These two devices might need some enlightenment. As seen from the I/O port map, they are both located at the same I/O address: &7F00, so they are both active when the CPU write a value to that address! Alert! Alert! Bus conflict incoming! Alert! Well, relax! Everything is under control! :)

The Gate Array and PAL are designed to work safely together at the same I/O address without any problems (The PAL is designed to expand the command set of the Gate Array). Electrically, there's no problem because they are both write-only device, they can not drive the DATA bus, they can only read it's value.

When an I/O request is issued at their I/O address, how do they know which one of them have to handle it? It's done by analyzing the value on the DATA bus (which is usually sent by the CPU, otherwise… ermm :). If it's an MMR command, the PAL will process it. If it's a GA command (INKR, PENR, RMR), the GA will process it. It is not possible to send a valid command code on both the GA and PAL at the same time and if the value on the DATA bus does not match any valid command code, the I/O request will be simply ignored (and nothing happens).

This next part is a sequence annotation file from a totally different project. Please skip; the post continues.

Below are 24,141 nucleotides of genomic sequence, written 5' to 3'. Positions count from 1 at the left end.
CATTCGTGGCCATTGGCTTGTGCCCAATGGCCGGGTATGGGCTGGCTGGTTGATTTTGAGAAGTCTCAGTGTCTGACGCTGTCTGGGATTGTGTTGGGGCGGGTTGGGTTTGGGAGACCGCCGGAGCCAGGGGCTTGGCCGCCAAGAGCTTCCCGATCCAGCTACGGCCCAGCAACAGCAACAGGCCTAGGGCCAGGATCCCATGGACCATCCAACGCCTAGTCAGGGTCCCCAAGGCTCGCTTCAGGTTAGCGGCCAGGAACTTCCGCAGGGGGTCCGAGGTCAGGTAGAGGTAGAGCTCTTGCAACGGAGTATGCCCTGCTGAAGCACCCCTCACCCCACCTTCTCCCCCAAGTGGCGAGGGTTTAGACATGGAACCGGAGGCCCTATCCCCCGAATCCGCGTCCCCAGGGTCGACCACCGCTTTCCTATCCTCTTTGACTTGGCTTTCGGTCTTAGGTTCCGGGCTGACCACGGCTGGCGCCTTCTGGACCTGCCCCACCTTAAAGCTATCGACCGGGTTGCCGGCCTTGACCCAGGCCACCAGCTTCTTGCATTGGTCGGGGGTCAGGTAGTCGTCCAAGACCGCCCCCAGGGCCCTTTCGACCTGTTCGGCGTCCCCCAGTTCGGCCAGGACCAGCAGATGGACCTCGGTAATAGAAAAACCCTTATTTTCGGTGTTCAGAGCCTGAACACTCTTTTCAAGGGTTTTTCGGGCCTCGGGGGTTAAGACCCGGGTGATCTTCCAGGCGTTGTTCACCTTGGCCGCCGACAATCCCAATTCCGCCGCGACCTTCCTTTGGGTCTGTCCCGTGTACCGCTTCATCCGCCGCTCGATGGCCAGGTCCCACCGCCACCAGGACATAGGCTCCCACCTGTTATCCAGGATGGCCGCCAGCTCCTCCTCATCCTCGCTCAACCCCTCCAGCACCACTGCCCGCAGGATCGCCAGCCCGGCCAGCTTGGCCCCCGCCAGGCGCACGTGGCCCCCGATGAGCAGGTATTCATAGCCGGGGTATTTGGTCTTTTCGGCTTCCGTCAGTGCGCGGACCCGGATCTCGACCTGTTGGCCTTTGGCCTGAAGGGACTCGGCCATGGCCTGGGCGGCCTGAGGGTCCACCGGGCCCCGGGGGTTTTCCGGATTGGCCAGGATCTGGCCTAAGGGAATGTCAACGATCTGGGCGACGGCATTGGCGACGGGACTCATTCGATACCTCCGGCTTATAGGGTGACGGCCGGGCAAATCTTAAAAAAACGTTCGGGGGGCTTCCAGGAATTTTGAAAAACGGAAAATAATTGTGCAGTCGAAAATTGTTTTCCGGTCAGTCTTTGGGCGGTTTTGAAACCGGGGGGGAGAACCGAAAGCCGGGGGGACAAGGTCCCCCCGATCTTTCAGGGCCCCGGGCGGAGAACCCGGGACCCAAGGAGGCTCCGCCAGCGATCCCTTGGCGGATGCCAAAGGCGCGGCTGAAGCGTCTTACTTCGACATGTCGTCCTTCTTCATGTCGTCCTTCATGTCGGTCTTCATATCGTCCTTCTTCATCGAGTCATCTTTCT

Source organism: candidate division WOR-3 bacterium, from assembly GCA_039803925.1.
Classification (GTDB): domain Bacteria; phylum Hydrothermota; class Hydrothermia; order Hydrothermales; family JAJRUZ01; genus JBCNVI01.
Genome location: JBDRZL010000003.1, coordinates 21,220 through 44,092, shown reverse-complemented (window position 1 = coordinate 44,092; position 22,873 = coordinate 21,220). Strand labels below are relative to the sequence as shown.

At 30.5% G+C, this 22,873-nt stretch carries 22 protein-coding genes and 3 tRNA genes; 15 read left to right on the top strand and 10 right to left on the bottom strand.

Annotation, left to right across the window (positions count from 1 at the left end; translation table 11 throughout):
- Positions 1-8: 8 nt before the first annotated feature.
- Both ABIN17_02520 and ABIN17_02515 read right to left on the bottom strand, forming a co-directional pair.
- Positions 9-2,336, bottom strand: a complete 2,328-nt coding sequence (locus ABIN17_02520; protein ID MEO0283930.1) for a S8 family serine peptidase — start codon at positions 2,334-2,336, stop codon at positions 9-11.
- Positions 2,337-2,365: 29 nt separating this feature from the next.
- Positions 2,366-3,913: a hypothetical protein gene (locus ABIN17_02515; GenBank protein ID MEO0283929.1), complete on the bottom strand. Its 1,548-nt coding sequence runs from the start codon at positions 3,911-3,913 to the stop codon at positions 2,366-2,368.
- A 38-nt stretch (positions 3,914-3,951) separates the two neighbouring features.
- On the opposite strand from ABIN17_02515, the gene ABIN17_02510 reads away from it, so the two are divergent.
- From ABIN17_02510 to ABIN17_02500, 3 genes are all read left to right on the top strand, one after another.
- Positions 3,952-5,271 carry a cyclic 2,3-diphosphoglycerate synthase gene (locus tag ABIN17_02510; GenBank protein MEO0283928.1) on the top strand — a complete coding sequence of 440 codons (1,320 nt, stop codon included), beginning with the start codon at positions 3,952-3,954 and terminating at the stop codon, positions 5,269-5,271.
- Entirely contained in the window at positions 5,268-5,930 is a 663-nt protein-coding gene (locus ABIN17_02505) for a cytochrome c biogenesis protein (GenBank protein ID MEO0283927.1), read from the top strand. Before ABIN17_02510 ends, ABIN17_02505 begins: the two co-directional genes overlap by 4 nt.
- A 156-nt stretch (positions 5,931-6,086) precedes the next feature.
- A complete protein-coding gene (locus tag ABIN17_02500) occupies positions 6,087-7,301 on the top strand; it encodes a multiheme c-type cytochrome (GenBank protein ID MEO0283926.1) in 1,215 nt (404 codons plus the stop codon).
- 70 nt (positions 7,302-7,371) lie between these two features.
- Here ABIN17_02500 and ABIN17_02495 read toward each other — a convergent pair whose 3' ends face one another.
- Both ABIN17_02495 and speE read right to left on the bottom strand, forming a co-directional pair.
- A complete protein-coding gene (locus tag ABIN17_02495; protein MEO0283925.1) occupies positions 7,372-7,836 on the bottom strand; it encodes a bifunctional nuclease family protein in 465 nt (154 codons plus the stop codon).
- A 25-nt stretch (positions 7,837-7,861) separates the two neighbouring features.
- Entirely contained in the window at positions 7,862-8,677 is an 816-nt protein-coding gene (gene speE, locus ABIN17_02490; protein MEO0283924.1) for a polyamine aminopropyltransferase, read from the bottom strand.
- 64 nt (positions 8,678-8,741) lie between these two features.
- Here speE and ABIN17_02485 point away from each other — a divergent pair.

You will find more detailed informations in the Gate Array and PAL documentation.

&DF00: Upper ROM Register


Programming I/O devices

It is not recommended to bang directly on the hardware when the Amstrad firmware is up and running. You have to use the firmware API if you wanna do something with the hardware, so that the firmware will know and keep track of it. It's very important especially for ROM mapping with the RMR register of the GateArray and the Upper ROM Register!

Conventionnal I/O programming

Conventionnal I/O programming means that you only use the allocated standard I/O ports (which were chosen to avoid bus conflict between devices). That's the safest way to go most, if not all, the time.

The standard I/O port addresses are 16bits, however the devices I/O decoding in the CPC use mostly the upper half (A15 to A8) of the address (except the FDC which decodes address bits in the lower half too, see the I/O port map). So you can choose to use the full 16bit address or just the upper half of it.